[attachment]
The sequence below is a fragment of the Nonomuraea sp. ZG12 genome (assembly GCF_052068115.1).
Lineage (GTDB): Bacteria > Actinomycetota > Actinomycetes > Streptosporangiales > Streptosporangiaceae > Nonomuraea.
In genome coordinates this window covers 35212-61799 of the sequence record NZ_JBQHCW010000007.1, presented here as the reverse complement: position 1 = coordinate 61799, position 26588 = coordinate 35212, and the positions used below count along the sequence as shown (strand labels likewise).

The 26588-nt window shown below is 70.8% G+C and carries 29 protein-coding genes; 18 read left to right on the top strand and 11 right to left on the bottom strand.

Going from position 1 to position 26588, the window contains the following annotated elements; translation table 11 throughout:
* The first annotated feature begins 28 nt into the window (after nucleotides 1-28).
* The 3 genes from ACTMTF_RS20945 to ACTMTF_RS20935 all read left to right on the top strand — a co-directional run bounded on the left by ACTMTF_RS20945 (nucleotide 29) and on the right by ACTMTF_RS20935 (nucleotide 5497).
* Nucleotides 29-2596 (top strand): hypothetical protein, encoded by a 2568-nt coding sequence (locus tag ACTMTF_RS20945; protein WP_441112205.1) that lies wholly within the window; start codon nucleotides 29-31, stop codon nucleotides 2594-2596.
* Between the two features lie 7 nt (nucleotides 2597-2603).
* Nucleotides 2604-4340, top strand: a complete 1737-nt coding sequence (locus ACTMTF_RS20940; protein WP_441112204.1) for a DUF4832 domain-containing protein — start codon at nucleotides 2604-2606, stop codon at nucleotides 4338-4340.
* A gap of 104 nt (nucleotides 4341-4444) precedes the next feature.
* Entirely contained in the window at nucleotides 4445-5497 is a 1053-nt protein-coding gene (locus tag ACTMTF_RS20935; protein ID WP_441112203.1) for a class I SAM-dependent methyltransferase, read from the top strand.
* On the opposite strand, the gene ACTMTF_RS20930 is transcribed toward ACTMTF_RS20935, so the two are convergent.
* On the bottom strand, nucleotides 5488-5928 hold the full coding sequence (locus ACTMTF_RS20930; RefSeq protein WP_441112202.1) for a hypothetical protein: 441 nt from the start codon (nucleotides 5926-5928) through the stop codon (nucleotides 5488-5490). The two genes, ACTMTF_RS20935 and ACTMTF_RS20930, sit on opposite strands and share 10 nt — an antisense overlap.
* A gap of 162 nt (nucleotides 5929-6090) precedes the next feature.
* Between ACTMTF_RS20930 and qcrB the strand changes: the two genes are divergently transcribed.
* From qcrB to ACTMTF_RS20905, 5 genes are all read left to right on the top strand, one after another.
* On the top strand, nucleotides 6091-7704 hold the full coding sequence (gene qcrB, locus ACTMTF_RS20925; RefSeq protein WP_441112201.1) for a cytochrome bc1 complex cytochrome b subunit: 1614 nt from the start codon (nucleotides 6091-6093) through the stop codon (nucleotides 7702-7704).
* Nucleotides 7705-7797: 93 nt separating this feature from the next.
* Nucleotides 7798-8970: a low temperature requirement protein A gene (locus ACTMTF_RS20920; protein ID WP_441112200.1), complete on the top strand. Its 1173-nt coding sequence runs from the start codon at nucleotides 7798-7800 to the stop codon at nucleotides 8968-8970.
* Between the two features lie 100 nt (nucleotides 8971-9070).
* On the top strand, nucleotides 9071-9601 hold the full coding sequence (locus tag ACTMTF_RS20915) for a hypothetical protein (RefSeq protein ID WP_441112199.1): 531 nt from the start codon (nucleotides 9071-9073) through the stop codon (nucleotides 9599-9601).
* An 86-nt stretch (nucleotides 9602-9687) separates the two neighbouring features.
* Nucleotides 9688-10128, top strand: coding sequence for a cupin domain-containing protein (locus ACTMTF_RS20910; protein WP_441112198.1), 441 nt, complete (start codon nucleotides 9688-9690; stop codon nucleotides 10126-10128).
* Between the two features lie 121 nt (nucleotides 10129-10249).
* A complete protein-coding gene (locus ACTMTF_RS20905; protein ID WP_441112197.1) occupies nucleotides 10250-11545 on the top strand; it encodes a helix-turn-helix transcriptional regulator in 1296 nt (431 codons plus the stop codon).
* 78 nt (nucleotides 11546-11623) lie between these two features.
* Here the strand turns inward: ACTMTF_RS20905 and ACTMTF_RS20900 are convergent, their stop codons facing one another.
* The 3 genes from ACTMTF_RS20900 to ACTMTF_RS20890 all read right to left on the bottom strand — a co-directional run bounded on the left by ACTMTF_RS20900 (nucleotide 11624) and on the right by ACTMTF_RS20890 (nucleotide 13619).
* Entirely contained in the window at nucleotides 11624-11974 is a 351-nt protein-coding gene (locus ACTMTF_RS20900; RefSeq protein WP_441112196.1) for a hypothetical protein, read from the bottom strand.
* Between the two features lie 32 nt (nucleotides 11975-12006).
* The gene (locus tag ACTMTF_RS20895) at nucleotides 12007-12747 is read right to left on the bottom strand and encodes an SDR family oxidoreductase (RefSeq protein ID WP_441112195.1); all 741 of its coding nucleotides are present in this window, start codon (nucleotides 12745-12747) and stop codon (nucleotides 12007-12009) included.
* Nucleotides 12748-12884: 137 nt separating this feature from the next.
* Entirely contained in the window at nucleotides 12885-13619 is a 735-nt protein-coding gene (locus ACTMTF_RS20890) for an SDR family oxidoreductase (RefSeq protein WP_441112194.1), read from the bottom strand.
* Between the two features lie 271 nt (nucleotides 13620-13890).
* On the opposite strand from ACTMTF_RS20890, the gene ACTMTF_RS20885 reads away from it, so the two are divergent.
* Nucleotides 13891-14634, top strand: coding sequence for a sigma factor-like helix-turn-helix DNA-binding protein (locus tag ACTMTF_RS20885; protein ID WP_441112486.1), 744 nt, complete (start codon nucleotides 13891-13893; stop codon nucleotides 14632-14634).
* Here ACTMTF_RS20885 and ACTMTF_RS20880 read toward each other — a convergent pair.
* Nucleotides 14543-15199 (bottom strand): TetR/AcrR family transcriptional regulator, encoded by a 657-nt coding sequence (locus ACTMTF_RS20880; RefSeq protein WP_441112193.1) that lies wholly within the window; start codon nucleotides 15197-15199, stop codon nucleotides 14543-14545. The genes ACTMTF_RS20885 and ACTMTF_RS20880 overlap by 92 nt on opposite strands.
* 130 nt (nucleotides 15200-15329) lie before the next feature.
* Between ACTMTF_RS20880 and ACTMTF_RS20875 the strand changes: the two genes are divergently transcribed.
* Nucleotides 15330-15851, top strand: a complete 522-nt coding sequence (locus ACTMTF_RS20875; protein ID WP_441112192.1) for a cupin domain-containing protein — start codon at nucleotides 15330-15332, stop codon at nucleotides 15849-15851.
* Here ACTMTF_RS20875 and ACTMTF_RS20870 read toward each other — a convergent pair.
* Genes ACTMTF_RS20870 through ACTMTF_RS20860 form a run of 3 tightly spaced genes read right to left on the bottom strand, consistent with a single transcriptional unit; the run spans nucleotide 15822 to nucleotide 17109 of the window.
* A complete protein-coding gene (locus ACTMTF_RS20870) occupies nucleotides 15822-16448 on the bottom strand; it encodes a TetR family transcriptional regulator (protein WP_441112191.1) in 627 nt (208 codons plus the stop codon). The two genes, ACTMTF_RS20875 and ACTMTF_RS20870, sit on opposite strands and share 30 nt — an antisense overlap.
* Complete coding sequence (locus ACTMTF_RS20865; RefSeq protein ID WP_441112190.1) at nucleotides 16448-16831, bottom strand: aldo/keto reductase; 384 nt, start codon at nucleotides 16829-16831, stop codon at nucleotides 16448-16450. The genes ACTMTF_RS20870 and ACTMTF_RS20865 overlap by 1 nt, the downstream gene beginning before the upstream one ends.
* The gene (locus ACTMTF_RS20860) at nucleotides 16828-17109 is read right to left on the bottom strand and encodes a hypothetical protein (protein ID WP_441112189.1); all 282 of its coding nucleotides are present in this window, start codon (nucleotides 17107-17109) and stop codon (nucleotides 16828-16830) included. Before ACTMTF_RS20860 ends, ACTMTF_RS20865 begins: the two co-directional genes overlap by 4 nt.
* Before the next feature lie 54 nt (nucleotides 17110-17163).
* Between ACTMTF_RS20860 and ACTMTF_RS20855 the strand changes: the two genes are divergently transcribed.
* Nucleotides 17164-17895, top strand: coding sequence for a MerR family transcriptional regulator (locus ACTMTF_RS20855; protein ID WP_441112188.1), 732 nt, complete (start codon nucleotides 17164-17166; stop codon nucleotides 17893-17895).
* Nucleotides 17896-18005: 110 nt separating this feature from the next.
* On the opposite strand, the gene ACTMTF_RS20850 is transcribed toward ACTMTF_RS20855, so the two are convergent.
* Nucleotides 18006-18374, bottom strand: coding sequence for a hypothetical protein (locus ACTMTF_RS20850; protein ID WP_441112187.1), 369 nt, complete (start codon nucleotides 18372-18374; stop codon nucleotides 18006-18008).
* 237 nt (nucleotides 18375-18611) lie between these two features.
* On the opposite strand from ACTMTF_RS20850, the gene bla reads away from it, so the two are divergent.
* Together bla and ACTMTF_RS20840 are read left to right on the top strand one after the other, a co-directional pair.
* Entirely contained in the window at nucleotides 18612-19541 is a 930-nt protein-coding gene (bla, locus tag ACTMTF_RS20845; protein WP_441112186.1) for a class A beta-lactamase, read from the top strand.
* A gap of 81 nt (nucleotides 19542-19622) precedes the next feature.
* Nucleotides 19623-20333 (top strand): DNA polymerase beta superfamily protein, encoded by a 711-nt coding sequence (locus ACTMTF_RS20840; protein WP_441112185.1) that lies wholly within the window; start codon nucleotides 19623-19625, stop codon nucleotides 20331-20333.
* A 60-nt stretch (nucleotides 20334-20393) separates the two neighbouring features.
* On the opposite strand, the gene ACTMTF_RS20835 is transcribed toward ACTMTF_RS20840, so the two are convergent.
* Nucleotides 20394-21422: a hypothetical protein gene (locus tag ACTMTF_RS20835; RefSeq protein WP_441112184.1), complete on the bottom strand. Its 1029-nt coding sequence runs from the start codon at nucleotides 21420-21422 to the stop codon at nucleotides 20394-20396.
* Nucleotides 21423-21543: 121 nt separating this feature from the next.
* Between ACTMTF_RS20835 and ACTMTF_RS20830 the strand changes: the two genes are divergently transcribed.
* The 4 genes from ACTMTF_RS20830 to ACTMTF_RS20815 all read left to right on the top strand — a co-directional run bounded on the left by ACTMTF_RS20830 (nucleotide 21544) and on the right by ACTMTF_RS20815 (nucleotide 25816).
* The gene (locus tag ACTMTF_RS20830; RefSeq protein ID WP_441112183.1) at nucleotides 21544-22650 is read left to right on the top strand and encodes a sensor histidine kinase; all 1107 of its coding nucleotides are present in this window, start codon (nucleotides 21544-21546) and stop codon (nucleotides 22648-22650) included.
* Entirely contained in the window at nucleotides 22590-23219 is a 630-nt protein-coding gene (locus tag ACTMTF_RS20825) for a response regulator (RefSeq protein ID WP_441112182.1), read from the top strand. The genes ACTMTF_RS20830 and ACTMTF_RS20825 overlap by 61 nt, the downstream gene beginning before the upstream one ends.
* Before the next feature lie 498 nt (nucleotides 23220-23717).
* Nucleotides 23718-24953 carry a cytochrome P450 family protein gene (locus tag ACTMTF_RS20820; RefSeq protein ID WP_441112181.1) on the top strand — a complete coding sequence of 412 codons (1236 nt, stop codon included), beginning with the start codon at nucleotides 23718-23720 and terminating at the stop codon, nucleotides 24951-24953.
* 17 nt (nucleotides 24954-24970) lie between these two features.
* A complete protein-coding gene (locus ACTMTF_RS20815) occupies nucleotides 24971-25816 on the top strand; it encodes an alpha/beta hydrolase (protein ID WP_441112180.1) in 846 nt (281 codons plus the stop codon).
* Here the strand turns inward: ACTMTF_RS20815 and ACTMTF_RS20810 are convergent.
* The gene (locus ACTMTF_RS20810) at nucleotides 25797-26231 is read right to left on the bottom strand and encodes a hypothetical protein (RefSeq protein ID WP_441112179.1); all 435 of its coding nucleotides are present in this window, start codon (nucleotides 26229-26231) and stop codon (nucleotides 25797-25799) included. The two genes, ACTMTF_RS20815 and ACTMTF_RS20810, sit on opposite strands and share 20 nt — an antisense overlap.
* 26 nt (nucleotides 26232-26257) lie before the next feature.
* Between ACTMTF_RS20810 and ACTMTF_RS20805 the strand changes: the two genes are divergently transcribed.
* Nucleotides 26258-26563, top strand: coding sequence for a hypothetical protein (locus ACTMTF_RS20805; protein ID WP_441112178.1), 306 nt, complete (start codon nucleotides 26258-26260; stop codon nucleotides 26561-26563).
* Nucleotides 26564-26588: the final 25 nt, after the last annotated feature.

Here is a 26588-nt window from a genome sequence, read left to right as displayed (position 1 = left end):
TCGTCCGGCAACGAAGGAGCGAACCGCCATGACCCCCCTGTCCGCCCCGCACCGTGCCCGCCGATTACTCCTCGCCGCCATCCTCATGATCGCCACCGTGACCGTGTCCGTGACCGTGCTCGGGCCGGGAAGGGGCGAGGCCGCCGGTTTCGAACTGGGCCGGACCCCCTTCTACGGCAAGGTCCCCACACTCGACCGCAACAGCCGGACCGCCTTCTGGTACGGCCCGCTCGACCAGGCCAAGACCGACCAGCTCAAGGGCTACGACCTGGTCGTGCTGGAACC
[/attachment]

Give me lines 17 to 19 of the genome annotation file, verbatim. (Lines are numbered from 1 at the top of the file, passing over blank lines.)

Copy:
* From qcrB to ACTMTF_RS20905, 5 genes are all read left to right on the top strand, one after another.
* On the top strand, nucleotides 6091-7704 hold the full coding sequence (gene qcrB, locus ACTMTF_RS20925; RefSeq protein WP_441112201.1) for a cytochrome bc1 complex cytochrome b subunit: 1614 nt from the start codon (nucleotides 6091-6093) through the stop codon (nucleotides 7702-7704).
* Nucleotides 7705-7797: 93 nt separating this feature from the next.